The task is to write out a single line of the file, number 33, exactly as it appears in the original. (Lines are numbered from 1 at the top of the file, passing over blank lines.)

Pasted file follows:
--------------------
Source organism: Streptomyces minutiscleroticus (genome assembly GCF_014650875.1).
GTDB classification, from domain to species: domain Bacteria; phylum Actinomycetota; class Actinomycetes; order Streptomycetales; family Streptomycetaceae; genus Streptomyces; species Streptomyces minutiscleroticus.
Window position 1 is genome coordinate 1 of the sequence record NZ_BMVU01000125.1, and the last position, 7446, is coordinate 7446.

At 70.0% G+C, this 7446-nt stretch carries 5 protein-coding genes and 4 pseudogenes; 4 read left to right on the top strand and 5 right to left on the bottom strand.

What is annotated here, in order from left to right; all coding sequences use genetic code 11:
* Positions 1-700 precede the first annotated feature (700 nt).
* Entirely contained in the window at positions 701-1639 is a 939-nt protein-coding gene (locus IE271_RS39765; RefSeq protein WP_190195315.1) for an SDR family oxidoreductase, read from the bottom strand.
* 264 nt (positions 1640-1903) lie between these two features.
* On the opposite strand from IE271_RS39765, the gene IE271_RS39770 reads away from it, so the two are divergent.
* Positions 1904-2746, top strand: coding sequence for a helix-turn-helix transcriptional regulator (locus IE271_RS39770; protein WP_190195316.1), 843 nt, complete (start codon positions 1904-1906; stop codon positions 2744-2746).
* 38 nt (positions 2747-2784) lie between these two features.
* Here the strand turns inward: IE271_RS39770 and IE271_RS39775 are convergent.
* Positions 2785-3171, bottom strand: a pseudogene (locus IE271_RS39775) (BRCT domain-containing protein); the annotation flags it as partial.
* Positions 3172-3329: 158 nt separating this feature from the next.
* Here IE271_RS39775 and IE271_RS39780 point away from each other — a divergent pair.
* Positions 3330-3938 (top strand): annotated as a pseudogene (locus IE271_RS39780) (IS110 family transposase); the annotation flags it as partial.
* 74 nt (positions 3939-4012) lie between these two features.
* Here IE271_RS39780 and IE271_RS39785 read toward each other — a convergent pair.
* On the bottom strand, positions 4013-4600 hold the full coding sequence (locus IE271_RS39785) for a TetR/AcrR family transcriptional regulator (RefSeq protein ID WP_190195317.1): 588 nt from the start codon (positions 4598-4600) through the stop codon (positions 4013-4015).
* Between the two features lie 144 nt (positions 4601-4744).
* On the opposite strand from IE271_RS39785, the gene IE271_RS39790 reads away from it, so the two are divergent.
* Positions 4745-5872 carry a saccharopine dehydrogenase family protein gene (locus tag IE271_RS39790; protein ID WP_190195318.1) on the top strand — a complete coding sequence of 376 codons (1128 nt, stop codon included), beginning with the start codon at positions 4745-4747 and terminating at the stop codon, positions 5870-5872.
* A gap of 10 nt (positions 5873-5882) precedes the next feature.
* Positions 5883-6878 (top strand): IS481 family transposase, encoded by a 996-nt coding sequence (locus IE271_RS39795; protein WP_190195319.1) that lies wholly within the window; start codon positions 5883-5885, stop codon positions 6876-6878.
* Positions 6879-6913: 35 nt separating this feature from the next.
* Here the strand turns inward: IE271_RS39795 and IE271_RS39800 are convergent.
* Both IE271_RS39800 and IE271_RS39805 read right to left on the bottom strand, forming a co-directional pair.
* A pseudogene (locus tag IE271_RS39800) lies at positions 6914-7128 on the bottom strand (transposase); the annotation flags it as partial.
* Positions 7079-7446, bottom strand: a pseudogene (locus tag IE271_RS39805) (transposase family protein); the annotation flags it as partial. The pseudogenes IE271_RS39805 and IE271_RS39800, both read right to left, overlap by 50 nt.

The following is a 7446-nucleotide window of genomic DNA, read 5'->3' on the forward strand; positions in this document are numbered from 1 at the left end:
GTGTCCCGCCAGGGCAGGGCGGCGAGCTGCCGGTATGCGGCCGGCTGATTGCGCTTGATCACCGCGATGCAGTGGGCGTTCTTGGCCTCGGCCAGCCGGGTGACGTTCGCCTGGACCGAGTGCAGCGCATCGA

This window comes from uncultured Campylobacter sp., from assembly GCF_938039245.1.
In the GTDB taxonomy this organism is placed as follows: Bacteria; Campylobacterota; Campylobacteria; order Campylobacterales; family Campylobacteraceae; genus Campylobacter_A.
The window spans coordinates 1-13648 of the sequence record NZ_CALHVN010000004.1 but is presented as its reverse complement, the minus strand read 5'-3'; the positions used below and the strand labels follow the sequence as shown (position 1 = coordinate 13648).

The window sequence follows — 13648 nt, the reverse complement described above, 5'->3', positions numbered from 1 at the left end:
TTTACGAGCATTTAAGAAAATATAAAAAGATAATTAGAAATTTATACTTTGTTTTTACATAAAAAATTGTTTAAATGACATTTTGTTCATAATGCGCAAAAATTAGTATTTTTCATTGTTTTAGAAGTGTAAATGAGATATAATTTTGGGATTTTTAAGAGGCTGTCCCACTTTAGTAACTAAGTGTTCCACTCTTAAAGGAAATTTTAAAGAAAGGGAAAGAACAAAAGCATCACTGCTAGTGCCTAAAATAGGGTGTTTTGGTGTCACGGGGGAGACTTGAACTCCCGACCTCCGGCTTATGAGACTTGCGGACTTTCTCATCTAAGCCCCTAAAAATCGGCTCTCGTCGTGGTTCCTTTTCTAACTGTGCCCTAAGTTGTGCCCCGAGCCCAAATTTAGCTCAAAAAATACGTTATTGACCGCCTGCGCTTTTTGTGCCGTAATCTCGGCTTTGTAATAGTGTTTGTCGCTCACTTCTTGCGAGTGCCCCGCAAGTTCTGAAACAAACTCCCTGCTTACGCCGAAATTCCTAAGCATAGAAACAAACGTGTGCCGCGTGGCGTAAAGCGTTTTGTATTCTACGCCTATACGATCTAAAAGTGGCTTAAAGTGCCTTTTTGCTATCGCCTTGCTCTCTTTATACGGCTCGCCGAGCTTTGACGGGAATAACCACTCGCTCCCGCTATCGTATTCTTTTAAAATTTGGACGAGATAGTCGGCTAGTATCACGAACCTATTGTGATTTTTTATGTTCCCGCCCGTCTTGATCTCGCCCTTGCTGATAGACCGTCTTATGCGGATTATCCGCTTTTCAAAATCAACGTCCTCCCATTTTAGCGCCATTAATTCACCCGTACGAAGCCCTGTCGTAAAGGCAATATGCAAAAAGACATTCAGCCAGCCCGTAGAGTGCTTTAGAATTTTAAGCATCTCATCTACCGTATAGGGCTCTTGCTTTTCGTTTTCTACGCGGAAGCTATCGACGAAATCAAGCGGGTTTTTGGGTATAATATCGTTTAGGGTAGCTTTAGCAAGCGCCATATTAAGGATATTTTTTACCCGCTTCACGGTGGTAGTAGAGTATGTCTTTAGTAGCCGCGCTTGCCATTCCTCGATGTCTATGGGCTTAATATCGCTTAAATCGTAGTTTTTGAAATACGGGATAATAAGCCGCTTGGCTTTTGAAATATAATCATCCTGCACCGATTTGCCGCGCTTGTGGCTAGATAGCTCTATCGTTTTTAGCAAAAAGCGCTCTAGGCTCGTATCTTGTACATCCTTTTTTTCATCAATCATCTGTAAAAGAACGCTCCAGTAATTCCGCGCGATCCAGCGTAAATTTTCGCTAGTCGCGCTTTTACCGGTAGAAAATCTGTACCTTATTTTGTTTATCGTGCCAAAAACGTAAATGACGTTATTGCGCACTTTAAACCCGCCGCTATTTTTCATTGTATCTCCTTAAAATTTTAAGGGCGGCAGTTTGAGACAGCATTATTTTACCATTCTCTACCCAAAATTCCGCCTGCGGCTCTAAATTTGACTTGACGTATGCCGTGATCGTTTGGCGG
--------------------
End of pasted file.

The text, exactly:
In the GTDB taxonomy this organism is placed as follows: Bacteria; Campylobacterota; Campylobacteria; order Campylobacterales; family Campylobacteraceae; genus Campylobacter_A.